During 1984, there was a break between Fleetwood Mac albums Mirage (1982) and Tango In The Night (1987) where several of the members of the band tried their hand at solo albums. The efforts of Stevie Nicks were the most commercially successful, but achieving two top 40 hits of her own was Christine McVie , who is apparently one of the most rare mainstream pop/rock acts to set up a station for on Pandora–I know because I did and there are far fewer people who do this than who set up stations for obscure 80’s one hit wonder new wave acts. I’m not sure why this is the case, but when it comes to music, you know what you are getting on this album–a lot of tasteful piano ballads about the triumphs and travails of love. What’s not to like about that? It was not even Christine McVie’s first (or last) stab at a solo career–she has had three solo albums so far in a discography that spans from the late 1960’s to the 2000’s. Here is the album track by track:
Love Will Show Us How: A song about faithfulness and loyalty, this song was the second top 40 hit single off of this album, and it is an upbeat and charming song that reflects McVie’s essentially honest approach to life and love. Even thirty years later it is a catchy an upbeat song that overcomes being dated like many of its contemporaries.
The Challenge: The song is a touching and beautiful ballad that discusses the challenge of contentment in a world of heartache. The singer/songwriter expresses her history of loneliness and her own longings for a lasting love, something that resonates well.
So Excited: This upbeat song with country/folk elements expresses the excitement the singer/songwriter feels about being with her partner. It’s the sort of beautiful song that could have and should have been a hit and one that remains enjoyable for its subtle touches even now.
One In A Million (w/Steve Winwood): With an ominous musical background and thoughtful harmonization between McVie and Steve Winwood, this song is poignant advice from the singers to a friend to return the love that is given and not to turn it down and reject it, which is definitely a sentiment I can get behind in a song that packs some serious punch.
Ask Anybody: This is a moving song with spare instrumentation and ghostly backing vocals, this is a song about being loyal to a relationship that everyone else wants the narrator to get out of because she believes that the relationship is worth saving despite its problems. This is a surprisingly poignant song full of realism about the darker side of relationships.
Got A Hold On Me: This beautiful and layered song about the powerful effect of love on someone who has a somewhat dark personal history was a top ten hit it off of this album and it remains a beautiful song today. In fact, this was the song I chose as the basis of my Christine McVie Pandora station, as strange as it may seem.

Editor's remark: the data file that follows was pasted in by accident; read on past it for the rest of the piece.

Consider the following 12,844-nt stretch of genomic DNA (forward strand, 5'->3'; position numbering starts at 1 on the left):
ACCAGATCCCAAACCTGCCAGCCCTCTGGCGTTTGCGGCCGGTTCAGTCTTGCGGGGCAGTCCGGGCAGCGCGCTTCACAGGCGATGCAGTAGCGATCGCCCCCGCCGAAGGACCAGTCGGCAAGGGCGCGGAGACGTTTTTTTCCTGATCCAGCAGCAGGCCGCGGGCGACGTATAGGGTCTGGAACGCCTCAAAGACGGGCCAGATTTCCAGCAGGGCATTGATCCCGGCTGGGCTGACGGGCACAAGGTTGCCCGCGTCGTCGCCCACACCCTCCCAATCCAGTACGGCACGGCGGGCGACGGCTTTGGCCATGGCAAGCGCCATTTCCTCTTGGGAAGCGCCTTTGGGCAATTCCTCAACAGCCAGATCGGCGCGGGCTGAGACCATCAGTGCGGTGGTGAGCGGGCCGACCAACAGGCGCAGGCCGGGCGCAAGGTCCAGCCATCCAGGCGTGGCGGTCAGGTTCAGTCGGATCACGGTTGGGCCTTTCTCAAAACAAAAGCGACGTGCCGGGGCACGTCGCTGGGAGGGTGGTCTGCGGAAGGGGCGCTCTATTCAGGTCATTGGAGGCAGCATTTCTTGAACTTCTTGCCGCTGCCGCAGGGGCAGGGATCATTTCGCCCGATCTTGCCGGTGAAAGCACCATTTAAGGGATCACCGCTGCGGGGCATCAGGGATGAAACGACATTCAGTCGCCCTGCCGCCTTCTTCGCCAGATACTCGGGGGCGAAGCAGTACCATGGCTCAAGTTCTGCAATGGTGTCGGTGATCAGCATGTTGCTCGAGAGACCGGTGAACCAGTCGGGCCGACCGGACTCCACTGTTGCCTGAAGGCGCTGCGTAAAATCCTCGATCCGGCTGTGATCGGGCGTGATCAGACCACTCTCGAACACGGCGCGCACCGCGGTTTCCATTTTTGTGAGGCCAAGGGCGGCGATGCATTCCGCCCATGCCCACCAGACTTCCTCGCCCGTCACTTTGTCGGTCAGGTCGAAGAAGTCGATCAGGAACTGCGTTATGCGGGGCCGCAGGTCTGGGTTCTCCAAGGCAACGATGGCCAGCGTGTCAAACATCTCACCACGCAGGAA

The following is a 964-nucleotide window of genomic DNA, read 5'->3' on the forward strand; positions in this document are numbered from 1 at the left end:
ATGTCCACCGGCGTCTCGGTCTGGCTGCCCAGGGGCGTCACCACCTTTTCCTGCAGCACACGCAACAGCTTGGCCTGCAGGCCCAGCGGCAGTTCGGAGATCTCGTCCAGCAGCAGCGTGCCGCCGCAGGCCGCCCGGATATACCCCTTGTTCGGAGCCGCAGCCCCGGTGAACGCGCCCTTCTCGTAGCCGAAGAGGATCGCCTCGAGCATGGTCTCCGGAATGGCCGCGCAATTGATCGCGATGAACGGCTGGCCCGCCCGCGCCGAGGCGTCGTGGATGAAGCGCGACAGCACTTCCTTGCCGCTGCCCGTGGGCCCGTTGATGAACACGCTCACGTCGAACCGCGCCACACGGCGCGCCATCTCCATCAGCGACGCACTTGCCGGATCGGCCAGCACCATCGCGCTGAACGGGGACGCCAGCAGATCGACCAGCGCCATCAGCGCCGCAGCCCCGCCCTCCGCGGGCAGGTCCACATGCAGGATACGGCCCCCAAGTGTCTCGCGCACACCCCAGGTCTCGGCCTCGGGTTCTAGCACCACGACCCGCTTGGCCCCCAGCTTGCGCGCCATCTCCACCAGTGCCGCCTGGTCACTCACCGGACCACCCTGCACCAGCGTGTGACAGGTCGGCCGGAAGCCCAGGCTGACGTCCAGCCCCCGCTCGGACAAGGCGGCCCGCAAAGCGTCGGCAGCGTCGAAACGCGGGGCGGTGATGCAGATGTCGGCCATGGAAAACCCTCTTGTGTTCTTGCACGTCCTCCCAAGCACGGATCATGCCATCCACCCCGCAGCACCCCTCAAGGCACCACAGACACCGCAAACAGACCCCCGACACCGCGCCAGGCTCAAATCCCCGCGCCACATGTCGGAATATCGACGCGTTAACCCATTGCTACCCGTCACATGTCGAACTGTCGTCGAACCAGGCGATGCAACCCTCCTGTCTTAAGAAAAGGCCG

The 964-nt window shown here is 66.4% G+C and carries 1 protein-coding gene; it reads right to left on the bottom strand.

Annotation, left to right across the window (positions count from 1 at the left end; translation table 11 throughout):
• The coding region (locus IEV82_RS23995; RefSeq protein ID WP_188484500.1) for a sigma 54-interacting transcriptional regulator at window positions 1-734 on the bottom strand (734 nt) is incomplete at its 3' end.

Who’s Dreaming This Dream?: This song, a beautiful song with backing vocals by McVie and Lindsey Buckingham, is about the tension where someone longs for someone who shares the same dream that they do about having a relationship together. Despite the melancholy of the song’s material, it remains a beautiful tune that should have been a hit.
I’m The One: A lovely song with simple and straightforward instrumentation, McVie sings full of confidence about being the one to calm the late night sorrows of her partner. It is refreshing to hear McVie sing with such self-command about her abilities to bring out the best in a partner.
Keeping Secrets: This song is a surprisingly jaunty song about the conflict between McVie’s desire to be upfront and honest with her partner and the fact that the two of them are keeping secrets with each other. This song, with some ghostly backing vocals, helps to bring cohesion to an album that explores the ups and downs of love.
The Smile I Live For: A lovely song with surprisingly dark instrumentation, this song reflects the singer’s realization that love is what makes life worth living in a complicated dance between two skittish hearts. The song is a compelling way to end an album, full of beautiful elements and layers and solid production.
There have been some critical complaints about this album not having a very diverse range of songs to work effectively outside of the context of Fleetwood Mac, but on the contrary, this album is cohesive, focused on beautiful and elegant love songs that run the gamut between happy and deeply melancholy. McVie is a songwriter with a particular range and an intense focus on the triumphs and trials of love and relationships and this album is one that was mildly popular at the time and that should be better remembered today, at least for the half a dozen songs on here that deserve radio airplay: the two hits, So Excited, Who’s Dreaming This Dream, One In A Million, and the dark Ask Anybody. This album is one of the more obscure gems of the mid 1980’s.
 See, for example: